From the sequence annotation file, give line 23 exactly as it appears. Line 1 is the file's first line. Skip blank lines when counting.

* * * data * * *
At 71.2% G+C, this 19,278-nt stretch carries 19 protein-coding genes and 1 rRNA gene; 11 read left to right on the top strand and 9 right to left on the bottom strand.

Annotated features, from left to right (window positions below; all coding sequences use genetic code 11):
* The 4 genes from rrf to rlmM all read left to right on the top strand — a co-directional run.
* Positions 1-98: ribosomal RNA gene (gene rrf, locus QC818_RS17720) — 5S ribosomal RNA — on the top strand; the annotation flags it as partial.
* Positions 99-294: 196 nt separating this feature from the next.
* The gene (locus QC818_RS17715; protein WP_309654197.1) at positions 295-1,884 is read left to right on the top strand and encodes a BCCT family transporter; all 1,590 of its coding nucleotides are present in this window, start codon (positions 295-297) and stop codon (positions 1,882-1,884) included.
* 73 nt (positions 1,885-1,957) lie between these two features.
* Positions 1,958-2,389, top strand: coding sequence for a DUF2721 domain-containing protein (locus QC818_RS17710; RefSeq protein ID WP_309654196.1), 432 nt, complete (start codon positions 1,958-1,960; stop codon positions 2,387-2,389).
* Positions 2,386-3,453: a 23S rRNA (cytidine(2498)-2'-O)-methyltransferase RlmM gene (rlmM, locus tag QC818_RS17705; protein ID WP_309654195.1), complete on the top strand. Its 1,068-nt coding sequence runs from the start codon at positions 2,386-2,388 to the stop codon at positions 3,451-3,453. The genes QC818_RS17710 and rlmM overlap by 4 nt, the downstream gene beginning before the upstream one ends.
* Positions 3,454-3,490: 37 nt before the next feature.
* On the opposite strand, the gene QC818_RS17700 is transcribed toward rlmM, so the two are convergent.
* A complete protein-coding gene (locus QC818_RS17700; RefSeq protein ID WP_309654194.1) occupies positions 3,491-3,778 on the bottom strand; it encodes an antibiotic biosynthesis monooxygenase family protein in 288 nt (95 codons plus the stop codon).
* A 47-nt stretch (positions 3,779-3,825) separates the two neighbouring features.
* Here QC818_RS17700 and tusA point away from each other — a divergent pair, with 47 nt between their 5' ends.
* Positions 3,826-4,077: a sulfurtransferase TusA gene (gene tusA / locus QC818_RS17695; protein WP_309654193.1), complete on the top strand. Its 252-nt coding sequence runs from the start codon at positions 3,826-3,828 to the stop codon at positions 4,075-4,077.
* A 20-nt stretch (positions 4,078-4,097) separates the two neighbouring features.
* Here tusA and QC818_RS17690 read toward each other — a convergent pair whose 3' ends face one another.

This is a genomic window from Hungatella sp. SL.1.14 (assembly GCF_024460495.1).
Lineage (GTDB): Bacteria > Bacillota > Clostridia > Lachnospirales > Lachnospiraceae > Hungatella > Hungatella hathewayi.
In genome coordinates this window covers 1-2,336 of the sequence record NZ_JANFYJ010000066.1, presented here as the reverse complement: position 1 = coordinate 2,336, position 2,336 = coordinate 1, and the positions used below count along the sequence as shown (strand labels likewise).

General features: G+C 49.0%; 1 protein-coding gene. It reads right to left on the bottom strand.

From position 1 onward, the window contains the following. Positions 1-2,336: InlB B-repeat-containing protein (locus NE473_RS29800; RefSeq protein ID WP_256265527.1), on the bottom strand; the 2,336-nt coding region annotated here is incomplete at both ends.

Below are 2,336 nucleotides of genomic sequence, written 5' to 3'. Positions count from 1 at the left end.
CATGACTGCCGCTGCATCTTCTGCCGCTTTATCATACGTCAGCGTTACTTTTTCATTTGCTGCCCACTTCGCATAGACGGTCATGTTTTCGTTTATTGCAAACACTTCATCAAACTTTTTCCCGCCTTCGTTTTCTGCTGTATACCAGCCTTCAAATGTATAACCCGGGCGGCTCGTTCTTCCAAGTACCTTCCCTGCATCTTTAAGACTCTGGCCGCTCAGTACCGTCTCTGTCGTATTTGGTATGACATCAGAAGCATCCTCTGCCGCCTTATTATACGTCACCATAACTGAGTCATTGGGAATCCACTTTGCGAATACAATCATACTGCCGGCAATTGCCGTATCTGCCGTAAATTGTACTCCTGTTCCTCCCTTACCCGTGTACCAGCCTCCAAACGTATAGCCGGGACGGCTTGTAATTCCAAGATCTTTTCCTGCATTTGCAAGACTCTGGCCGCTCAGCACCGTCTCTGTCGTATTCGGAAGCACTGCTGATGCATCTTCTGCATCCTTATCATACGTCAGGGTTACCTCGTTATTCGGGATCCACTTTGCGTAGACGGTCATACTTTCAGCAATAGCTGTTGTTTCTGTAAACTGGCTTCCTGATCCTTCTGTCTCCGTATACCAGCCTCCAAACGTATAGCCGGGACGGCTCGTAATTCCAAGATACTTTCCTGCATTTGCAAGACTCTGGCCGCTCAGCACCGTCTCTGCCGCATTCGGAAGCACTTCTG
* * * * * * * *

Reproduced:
Below are 2,336 nucleotides of genomic sequence, written 5' to 3'. Positions count from 1 at the left end.